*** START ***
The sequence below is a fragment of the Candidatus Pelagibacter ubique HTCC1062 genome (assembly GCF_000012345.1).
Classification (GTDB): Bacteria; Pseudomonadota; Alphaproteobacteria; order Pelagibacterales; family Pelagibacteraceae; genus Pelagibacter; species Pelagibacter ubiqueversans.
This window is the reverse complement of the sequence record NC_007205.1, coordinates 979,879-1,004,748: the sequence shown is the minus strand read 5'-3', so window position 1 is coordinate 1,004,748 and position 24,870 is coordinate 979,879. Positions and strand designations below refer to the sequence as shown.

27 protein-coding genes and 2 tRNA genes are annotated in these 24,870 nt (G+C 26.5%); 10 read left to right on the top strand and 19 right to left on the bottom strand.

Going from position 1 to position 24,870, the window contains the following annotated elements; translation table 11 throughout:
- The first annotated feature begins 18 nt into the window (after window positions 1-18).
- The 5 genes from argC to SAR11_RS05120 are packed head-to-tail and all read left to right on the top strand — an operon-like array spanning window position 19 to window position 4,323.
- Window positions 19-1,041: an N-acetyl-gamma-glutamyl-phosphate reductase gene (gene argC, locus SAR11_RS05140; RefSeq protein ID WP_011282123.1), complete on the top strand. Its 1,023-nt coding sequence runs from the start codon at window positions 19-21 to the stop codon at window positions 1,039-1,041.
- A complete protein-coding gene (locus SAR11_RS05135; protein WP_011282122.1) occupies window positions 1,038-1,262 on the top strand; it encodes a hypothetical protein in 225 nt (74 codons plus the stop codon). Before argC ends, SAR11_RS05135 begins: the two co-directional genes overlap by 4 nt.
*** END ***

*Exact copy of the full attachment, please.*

The sequence below is a fragment of the Candidatus Pelagibacter ubique HTCC1062 genome (assembly GCF_000012345.1).
Classification (GTDB): Bacteria; Pseudomonadota; Alphaproteobacteria; order Pelagibacterales; family Pelagibacteraceae; genus Pelagibacter; species Pelagibacter ubiqueversans.
This window is the reverse complement of the sequence record NC_007205.1, coordinates 979,879-1,004,748: the sequence shown is the minus strand read 5'-3', so window position 1 is coordinate 1,004,748 and position 24,870 is coordinate 979,879. Positions and strand designations below refer to the sequence as shown.

27 protein-coding genes and 2 tRNA genes are annotated in these 24,870 nt (G+C 26.5%); 10 read left to right on the top strand and 19 right to left on the bottom strand.

Going from position 1 to position 24,870, the window contains the following annotated elements; translation table 11 throughout:
- The first annotated feature begins 18 nt into the window (after window positions 1-18).
- The 5 genes from argC to SAR11_RS05120 are packed head-to-tail and all read left to right on the top strand — an operon-like array spanning window position 19 to window position 4,323.
- Window positions 19-1,041: an N-acetyl-gamma-glutamyl-phosphate reductase gene (gene argC, locus SAR11_RS05140; RefSeq protein ID WP_011282123.1), complete on the top strand. Its 1,023-nt coding sequence runs from the start codon at window positions 19-21 to the stop codon at window positions 1,039-1,041.
- A complete protein-coding gene (locus SAR11_RS05135; protein WP_011282122.1) occupies window positions 1,038-1,262 on the top strand; it encodes a hypothetical protein in 225 nt (74 codons plus the stop codon). Before argC ends, SAR11_RS05135 begins: the two co-directional genes overlap by 4 nt.